• • An apology
  • • A change of procedures
  • • Education of staff on privacy issues
  • • Action remedying loss/damage suffered, and
  • • Compensation for loss/damage suffered (including injury to feelings or humiliation suffered) as a result of the alleged privacy breach.
What if there is no agreement on the day?

If the conciliator believes that it is possible the parties may reach agreement, he or she can adjourn the conciliation to continue the process through the conciliator (indirectly), or have another meeting.

Alternatively, if the conciliator considers that the process is unlikely to resolve the complaint, the conciliator speaks to the Commissioner to have the process declared as ‘failed’.

What happens when an agreement is reached?

If an agreement is reached, the complaint ends and the matter cannot be referred to VCAT.

Either party can request the agreement be put in writing (within 30 days after agreement). If requested, this will generally be prepared by the Conciliator and sent to both parties for signature. The Commissioner certifies the agreement and provides a certified copy to each party. Any party can seek to have the agreement registered at VCAT. If registered, the agreement becomes an order of VCAT.

What happens if an agreement cannot be reached?

If the parties cannot reach an agreement through conciliation, the Commissioner will notify both parties in writing that conciliation has failed.

A complainant has 60 days from receiving that notice to request (in writing) a referral of the complaint to VCAT for hearing.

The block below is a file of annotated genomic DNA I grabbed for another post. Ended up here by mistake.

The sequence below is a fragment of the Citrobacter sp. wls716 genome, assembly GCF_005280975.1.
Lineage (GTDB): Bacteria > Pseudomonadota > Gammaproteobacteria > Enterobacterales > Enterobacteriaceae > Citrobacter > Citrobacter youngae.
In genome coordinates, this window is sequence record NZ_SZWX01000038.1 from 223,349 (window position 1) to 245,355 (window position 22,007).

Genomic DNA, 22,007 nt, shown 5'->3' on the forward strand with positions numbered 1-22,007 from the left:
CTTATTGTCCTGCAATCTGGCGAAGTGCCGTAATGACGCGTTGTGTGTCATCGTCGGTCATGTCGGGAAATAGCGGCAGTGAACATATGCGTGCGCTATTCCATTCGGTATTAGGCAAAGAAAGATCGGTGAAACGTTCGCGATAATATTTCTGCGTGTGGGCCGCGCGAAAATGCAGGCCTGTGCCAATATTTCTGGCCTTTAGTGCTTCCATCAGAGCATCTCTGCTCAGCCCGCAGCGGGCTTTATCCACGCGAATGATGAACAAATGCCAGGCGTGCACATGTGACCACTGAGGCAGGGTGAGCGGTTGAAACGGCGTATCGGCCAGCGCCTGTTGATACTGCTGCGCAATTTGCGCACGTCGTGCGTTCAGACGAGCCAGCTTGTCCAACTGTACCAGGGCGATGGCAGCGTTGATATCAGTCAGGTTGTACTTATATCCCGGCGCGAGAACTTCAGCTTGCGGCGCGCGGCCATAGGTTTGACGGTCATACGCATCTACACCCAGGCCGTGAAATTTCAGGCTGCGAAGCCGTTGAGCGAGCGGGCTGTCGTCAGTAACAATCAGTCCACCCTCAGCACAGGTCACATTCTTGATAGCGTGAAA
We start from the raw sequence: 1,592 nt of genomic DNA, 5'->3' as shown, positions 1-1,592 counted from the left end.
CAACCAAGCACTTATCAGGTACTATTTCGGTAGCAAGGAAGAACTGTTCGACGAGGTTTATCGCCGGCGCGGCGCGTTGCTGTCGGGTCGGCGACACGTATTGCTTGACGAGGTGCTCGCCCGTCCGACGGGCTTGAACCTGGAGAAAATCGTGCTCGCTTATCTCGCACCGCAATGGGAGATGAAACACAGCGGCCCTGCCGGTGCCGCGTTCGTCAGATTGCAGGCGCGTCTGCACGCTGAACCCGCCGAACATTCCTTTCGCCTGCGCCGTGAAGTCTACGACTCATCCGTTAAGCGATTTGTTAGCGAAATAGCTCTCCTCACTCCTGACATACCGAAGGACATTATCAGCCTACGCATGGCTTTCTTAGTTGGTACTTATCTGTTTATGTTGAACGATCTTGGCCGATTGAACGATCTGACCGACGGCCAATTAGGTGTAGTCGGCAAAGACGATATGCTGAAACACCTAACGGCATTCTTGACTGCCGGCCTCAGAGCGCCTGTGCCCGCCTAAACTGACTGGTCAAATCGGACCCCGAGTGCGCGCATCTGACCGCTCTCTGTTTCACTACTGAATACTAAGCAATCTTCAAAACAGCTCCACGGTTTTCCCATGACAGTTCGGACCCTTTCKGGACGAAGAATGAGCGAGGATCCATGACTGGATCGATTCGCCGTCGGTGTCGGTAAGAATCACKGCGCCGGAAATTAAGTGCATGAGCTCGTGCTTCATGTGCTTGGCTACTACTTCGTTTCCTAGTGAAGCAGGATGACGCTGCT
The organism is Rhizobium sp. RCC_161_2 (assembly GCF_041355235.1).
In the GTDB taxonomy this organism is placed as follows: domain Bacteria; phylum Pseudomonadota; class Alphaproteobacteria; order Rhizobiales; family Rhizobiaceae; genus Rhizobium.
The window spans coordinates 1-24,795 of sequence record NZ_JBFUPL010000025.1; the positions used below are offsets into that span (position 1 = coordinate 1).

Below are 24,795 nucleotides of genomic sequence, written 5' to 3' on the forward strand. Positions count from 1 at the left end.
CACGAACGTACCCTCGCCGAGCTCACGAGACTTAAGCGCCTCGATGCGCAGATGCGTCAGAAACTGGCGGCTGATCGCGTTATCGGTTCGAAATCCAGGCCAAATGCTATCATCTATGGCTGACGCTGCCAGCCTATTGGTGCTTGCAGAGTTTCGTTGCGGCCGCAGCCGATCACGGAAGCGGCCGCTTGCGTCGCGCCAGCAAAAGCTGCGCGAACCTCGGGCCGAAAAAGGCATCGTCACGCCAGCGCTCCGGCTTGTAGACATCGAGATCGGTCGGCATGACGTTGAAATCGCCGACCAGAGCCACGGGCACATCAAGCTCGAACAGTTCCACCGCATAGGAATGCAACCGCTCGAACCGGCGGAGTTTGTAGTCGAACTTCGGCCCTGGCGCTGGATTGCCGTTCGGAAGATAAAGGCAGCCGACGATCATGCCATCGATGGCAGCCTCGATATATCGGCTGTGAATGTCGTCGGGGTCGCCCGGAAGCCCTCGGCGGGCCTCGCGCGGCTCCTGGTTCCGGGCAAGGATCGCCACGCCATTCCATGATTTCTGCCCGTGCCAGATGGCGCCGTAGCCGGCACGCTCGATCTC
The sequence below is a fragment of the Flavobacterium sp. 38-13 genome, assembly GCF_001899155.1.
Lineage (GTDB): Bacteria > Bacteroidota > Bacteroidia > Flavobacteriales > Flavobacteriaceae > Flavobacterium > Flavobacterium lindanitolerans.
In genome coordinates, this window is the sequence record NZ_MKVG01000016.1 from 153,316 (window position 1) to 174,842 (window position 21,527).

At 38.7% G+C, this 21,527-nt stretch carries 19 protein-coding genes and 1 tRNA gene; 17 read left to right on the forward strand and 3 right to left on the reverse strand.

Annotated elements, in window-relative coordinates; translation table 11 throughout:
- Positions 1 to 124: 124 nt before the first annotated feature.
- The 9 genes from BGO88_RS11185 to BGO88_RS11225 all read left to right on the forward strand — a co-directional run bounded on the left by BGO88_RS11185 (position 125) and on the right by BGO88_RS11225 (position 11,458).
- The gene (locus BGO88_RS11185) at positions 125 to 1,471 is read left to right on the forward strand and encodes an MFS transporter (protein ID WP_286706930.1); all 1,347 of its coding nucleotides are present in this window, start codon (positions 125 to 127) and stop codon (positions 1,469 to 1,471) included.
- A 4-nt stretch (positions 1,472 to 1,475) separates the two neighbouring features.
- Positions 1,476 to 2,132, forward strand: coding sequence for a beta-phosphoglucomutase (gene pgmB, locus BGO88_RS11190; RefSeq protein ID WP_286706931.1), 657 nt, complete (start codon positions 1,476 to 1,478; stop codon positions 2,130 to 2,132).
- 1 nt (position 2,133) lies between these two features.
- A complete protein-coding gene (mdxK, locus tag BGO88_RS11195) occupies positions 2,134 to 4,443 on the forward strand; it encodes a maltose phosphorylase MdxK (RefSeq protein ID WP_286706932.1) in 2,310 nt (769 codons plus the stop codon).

The Office for the Commissioner for Privacy and Data Protection will generally have no involvement after referral of a complaint to VCAT and cannot assist anyone in preparation of legal

documents before VCAT. [1]

Complainants from non-English speaking backgrounds

As conciliation is an opportunity for both parties to discuss what has occurred and how to resolve a matter, it is important that you understand what is discussed and feel confident communicating during the process. Please tell your conciliator if you have difficulty communicating in English or prefer to speak in a language other than English. The Office of the Commissioner for Privacy and Data Protection will arrange an interpreter when needed. There is no cost for an interpreter. If required, interpreters are required to maintain confidentiality at all times.

Complainants with disabilities or impairments

If you have a disability or impairment of any type and feel that your participation in the conciliation process may be affected, please contact your conciliator as soon as possible to discuss this.

Under the Equal Opportunity Act 2010, the Office of the Commissioner for Privacy and Data Protection will make reasonable adjustments to ensure the process can be conducted in a way that is fair and reasonable for all parties.


If you have any questions about the conciliation process, please contact the conciliator assigned to your complaint. Their contact details will be on the letter from the Commissioner for Privacy and Data Protection referring your complaint to conciliation.


Office of the Commissioner for Privacy and Data Protection

PO Box 24274

Melbourne Victoria 3001 Australia

Telephone: 1300 666 444 (local call)

Email: This email address is being protected from spambots. You need JavaScript enabled to view it.




1 For more information about the handling of privacy complaints by VCAT, see


Publication date: Feb 2016


Please note that the contents of this information sheet are for general information purposes only, and should not be relied upon as legal advice. CPDP does not guarantee or accept legal liability whatsoever arising from, or connected to the accuracy and reliability of the contents of this document. We encourage your organisation to obtain independent legal advice as necessary.